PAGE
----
The government hopes that stimulating economic growth will revive the economy, and generate the money to tackle all these problems. A key element of this must be international trade. But this requires a stable currency, investor confidence and minimising regulatory barriers, many of which are the result of Brexit changes. The government inherits strained relations with France and Ireland, our nearest neighbours and trade partners. The government seems determined to undermine the Northern Ireland Protocol, which has made the Province the most economically successful part of the UK.
The currency is not stable. At £1.13 to the dollar, Sterling is back where it was when we fell out of the European Exchange Rate Mechanism on “Black Wednesday” 30 years ago, and some are predicting a sterling crisis. A weak currency makes imports, including many basic foods, more expensive, adding to domestic inflation. Weak sterling should be good for exports, but with a shortage of investment and labour, and growing trade regulations, it is doubtful whether British firms are able to take advantage of this.
5. Will tax changes benefit those who need it most?
This government believes in low taxes. They believe that financial incentives, and removing regulations, encourage investors and entrepreneurs to become more active, to innovate and expand their businesses, raising productivity and earnings. The theory is that the resulting wealth will “trickle down” through the economy, ultimately benefiting all. So they are keen to reduce taxes on high earners and businesses. They also believe that public spending diverts resources and workers away from these “productive” sectors into unproductive services and bureaucracy. However, a side effect of this has been a steady and rapid erosion of the free public services, which disproportionately benefit the poorest, with the selling off of parks, libraries and leisure services.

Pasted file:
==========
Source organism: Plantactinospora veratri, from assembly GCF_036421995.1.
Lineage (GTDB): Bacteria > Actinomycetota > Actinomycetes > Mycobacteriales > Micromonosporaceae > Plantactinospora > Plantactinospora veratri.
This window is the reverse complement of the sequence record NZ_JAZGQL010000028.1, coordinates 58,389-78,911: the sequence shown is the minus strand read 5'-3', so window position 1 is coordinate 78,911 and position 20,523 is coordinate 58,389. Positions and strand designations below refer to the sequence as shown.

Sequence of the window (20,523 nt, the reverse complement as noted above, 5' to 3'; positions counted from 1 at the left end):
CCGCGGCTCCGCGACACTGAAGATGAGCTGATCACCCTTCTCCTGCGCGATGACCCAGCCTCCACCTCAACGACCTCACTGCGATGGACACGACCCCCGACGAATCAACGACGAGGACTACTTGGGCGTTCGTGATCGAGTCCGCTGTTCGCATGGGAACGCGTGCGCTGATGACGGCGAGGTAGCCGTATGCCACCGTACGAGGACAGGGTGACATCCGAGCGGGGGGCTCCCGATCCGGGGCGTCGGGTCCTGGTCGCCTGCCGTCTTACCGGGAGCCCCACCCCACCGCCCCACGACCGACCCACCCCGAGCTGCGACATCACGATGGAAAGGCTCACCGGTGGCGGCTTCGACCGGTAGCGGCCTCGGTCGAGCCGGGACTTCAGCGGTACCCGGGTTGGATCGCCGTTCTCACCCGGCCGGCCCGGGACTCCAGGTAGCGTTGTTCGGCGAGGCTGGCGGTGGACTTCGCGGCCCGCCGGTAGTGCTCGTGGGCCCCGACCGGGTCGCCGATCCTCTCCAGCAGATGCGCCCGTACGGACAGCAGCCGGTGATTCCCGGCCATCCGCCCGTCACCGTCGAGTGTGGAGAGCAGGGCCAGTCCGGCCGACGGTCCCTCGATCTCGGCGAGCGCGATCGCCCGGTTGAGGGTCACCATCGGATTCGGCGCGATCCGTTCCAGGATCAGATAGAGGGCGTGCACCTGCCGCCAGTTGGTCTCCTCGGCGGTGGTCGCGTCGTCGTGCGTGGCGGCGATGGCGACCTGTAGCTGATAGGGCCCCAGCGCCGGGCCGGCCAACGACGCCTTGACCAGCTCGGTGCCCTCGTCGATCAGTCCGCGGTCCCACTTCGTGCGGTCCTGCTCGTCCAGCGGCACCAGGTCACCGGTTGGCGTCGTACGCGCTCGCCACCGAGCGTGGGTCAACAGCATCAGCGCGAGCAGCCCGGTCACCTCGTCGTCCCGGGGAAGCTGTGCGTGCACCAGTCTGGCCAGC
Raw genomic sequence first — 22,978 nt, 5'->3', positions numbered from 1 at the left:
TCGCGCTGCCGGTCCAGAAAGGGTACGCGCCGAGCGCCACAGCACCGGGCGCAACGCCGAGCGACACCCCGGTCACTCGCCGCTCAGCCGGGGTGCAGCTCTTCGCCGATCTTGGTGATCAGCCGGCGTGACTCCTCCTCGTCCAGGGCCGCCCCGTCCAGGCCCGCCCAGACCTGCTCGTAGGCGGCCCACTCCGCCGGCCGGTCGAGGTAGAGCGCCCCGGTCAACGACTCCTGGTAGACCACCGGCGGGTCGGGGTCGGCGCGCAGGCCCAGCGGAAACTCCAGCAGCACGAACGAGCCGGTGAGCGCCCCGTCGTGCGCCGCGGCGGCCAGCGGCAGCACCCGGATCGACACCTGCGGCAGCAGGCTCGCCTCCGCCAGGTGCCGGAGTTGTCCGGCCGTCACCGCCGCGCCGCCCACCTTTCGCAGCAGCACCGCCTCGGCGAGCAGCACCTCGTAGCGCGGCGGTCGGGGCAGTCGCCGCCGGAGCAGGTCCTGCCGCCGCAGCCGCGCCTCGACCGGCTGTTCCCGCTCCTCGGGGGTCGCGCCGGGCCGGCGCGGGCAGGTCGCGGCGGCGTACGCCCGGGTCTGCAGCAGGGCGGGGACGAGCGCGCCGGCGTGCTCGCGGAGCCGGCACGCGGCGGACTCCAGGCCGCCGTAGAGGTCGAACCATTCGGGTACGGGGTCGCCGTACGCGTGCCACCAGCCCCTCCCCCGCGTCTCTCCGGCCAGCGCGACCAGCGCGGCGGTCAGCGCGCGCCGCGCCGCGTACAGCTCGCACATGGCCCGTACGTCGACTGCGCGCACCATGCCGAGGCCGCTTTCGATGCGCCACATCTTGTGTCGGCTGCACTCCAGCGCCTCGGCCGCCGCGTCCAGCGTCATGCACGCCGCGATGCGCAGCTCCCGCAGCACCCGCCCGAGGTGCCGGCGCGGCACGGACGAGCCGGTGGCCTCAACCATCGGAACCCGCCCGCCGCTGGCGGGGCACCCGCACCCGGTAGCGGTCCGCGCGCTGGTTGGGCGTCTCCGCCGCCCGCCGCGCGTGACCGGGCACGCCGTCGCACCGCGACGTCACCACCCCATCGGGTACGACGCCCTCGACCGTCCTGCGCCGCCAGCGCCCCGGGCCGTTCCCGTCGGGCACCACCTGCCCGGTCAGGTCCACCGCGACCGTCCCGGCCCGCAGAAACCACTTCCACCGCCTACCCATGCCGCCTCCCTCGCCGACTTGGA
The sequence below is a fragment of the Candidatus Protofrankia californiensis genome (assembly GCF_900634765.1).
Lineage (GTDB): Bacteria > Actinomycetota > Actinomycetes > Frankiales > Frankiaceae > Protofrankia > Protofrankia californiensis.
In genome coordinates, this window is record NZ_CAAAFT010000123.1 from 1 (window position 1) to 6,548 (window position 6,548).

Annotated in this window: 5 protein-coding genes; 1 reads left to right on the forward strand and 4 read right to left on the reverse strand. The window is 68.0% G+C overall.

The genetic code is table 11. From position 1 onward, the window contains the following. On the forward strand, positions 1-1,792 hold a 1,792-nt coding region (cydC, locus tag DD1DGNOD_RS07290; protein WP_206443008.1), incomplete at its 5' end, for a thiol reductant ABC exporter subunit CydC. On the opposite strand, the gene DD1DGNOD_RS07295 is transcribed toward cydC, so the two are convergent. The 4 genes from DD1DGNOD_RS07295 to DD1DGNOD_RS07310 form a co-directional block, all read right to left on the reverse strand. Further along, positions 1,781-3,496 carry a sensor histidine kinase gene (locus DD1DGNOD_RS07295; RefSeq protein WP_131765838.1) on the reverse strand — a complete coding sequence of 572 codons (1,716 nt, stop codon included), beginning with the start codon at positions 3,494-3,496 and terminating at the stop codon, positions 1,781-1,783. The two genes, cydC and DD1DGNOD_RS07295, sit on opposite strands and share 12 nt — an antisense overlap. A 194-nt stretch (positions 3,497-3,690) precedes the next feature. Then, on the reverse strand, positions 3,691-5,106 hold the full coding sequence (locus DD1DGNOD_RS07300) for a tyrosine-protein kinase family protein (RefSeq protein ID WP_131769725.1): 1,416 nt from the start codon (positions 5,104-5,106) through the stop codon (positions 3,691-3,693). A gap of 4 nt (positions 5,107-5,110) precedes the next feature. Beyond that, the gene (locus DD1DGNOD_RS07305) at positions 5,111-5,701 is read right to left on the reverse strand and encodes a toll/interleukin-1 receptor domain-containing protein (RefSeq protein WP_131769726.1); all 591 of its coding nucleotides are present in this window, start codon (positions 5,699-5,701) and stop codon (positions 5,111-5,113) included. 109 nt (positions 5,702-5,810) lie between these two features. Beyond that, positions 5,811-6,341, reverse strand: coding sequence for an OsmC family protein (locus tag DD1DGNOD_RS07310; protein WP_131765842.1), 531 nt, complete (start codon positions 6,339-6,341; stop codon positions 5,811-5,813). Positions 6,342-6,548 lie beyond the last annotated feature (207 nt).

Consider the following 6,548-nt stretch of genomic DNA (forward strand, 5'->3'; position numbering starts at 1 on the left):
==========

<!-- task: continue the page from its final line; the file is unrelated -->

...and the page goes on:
The evidence of the last decade suggests that, far from raising wealth for everyone, these “trickle down” policies increase the gap between the rich and poor. In the late 1970s, when this theory became broadly adopted, the top 0.1 % of earners earned 13 times the average income; by 2020 the proportion had risen to over 70 times, the highest since 1936. The 0.1% are precisely the people who stand to benefit most from low taxes and low regulation of their finances.
6. Will there be proper (or any) scrutiny?
The Office of Budget Responsibility was created by the Coalition government in 2010 to provide an independent public assessment of government spending plans. The Prime Minister has made it clear that they will not be asked to comment on the current round of plans. Although there will be a plethora of commentaries from think tanks and research bodies, none will carry the same authority.
Prioritising and direction
No Chancellor can solve all problems in the first month (or ever). Some issues, especially the energy and inflation crises, must be at the top of the list. But his first “fiscal event” will be a test of the direction which this government is taking. Is it pointing towards solutions, or exacerbating the problems?
Will it signal to British and international investors that it is worth putting money into productivity and growth, or simply continue to extract profit, while the long-term economy, and the welfare of all of us, collapses.